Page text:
34 Pages Posted: 3 Nov 2014 Last revised: 17 Jan 2015
Date Written: January 11, 2015
Since 2013, more than 20 states have considered legislation on Pay It Forward (PIF) models of higher education finance (which enable students to pay the price of college upon departure from an institution, as opposed to paying upfront tuition). This paper proposes a theoretical model of PIF policies within a framework in which voters belonging to different income groups vote over the level of subsidies to higher education. We analyze the impact of two facets of potential PIF policies – a deferred tuition approach and an income share approach – on college access and on voting equilibria over subsidies levels. The results show that college access is enhanced by PIF policies. The equilibrium level of subsidies depends crucially on the pattern of income distribution, in particular on the relationship between mean income and the income of the median income group. We show that the equilibrium level of subsidies to higher education will not necessarily decline under PIF, and may increase in some equilibria due to changes in college access for low income groups. We also present a descriptive cross-country empirical analysis showing that there are higher levels of access to college credentials in countries with deferred tuition systems.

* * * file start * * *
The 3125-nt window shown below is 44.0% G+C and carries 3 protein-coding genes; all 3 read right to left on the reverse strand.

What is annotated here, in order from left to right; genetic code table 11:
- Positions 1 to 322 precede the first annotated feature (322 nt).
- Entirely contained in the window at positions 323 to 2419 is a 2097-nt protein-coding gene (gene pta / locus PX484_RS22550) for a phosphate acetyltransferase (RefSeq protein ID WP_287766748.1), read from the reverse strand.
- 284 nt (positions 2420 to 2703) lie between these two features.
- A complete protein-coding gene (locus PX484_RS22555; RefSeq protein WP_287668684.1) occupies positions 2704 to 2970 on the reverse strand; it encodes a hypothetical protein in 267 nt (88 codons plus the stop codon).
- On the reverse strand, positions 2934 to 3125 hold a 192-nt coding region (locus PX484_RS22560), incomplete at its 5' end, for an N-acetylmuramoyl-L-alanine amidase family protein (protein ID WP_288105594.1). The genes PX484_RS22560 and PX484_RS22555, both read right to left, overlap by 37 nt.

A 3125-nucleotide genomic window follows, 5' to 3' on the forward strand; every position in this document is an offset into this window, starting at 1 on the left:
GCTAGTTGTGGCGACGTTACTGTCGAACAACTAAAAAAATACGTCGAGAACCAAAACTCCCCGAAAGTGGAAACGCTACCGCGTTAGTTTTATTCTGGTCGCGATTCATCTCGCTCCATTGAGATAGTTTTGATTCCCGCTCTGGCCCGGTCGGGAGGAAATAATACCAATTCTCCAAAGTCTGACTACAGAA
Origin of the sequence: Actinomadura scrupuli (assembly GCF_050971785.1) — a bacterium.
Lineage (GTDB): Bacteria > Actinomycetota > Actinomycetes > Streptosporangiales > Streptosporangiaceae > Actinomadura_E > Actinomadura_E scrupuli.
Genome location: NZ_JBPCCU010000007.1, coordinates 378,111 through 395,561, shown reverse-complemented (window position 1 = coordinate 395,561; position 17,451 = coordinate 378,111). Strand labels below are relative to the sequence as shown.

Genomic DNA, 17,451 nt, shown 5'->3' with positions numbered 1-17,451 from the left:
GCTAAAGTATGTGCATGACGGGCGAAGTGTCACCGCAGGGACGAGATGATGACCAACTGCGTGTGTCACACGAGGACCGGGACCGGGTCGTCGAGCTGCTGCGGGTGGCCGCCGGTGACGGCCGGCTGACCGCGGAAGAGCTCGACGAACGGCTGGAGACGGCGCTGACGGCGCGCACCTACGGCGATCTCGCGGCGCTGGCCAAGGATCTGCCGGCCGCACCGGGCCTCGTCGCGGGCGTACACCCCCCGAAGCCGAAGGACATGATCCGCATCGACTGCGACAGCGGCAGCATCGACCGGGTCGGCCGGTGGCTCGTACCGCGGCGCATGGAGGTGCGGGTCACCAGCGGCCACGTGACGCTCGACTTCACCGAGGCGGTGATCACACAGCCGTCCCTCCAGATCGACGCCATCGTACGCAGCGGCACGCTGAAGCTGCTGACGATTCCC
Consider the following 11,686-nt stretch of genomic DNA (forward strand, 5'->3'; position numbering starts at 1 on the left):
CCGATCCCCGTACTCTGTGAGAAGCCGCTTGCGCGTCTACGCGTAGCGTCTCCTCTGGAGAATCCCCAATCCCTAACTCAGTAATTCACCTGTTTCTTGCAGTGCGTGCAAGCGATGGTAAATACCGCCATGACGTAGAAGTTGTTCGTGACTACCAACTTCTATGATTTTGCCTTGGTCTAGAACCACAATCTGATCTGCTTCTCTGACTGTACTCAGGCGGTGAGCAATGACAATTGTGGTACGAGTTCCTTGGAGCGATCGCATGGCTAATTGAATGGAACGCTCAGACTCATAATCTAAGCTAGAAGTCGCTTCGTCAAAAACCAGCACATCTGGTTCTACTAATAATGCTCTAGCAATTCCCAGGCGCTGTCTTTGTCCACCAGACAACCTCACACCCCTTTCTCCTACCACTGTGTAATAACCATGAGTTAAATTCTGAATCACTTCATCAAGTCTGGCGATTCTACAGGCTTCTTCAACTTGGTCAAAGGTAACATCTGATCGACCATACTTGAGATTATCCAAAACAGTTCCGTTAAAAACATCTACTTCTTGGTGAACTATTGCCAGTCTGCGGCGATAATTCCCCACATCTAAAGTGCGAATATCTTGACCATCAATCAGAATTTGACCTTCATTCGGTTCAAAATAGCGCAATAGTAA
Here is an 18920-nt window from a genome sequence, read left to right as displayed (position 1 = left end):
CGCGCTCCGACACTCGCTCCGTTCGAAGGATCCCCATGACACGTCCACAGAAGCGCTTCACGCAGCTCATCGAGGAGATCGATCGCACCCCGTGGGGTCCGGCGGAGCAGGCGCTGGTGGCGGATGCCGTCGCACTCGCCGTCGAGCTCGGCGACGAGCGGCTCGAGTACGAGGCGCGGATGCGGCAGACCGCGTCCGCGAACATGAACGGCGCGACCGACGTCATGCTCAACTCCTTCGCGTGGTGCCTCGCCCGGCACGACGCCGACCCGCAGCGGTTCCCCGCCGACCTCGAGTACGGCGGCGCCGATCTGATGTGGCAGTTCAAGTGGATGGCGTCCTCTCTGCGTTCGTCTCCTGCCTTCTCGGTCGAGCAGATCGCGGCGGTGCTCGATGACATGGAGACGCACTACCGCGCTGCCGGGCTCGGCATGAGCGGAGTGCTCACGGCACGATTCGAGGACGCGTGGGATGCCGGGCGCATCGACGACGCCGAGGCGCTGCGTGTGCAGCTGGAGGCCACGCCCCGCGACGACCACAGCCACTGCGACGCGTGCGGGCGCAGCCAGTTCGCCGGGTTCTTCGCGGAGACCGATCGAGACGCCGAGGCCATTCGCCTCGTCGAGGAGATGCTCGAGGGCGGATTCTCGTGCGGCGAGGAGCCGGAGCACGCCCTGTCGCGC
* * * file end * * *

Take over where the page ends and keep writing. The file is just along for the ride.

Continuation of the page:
Keywords: Higher education finance; political economy
JEL Classification: I22, I28
Suggested Citation: Suggested Citation
Delaney, Jennifer and Dharmapala, Dhammika, 'Pay It Forward' and Higher Education Subsidies: A Theoretical Model (January 11, 2015). Available at SSRN: https://ssrn.com/abstract=2518248 or http://dx.doi.org/10.2139/ssrn.2518248